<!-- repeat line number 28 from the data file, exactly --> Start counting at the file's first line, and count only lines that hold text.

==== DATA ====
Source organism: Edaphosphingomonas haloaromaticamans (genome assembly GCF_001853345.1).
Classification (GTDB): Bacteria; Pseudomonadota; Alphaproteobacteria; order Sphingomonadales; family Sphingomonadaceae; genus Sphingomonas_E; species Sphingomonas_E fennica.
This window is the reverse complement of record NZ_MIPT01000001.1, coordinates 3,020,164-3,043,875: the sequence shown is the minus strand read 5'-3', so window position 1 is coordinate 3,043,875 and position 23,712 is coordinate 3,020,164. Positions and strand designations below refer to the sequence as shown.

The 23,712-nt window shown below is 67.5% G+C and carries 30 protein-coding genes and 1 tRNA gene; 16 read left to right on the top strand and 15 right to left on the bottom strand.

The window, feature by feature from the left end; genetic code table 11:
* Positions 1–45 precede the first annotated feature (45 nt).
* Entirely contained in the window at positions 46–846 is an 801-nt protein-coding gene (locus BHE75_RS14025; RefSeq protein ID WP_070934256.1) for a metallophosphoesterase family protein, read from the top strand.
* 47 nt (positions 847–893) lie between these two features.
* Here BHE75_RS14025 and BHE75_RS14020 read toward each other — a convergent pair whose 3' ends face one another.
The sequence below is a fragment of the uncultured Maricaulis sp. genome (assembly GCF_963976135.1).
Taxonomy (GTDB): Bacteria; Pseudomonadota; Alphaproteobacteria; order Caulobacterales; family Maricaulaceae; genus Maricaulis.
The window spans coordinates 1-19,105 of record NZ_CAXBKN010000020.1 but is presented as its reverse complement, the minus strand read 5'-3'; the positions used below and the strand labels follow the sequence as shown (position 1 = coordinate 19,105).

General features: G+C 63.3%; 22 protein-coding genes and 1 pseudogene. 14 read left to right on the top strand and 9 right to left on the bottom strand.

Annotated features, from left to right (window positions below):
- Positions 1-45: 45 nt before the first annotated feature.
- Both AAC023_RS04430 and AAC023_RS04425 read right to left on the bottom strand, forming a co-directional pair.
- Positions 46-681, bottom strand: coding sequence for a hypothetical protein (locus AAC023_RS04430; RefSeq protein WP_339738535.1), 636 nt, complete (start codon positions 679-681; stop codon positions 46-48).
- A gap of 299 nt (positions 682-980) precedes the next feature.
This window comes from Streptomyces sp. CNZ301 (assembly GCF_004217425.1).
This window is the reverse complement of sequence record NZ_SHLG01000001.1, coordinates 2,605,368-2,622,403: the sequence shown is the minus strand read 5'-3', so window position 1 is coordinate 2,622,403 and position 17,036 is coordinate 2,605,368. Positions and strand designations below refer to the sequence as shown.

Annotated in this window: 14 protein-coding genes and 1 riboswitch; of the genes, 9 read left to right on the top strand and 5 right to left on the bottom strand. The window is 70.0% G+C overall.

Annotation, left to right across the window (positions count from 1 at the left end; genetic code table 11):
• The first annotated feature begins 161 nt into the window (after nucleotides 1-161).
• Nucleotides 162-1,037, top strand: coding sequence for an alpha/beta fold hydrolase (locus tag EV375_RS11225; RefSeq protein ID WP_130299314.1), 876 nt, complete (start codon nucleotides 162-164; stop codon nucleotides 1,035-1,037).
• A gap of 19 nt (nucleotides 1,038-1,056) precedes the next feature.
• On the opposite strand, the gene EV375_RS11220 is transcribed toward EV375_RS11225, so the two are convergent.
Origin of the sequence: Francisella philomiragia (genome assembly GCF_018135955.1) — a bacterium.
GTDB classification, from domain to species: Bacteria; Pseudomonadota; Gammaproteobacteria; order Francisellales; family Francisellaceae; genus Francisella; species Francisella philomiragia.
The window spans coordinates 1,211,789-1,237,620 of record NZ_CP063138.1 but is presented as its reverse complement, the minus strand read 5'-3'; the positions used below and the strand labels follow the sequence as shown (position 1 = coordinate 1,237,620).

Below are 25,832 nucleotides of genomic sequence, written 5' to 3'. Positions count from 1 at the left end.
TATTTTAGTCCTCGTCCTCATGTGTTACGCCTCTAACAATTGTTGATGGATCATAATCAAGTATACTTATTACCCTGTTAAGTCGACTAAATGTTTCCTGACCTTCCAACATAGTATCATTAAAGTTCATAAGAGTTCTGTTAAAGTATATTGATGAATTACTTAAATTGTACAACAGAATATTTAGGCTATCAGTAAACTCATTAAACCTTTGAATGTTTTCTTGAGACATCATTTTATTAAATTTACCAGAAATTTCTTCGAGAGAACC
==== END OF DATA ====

GTDB classification, from domain to species: Bacteria; Pseudomonadota; Gammaproteobacteria; order Francisellales; family Francisellaceae; genus Francisella; species Francisella philomiragia.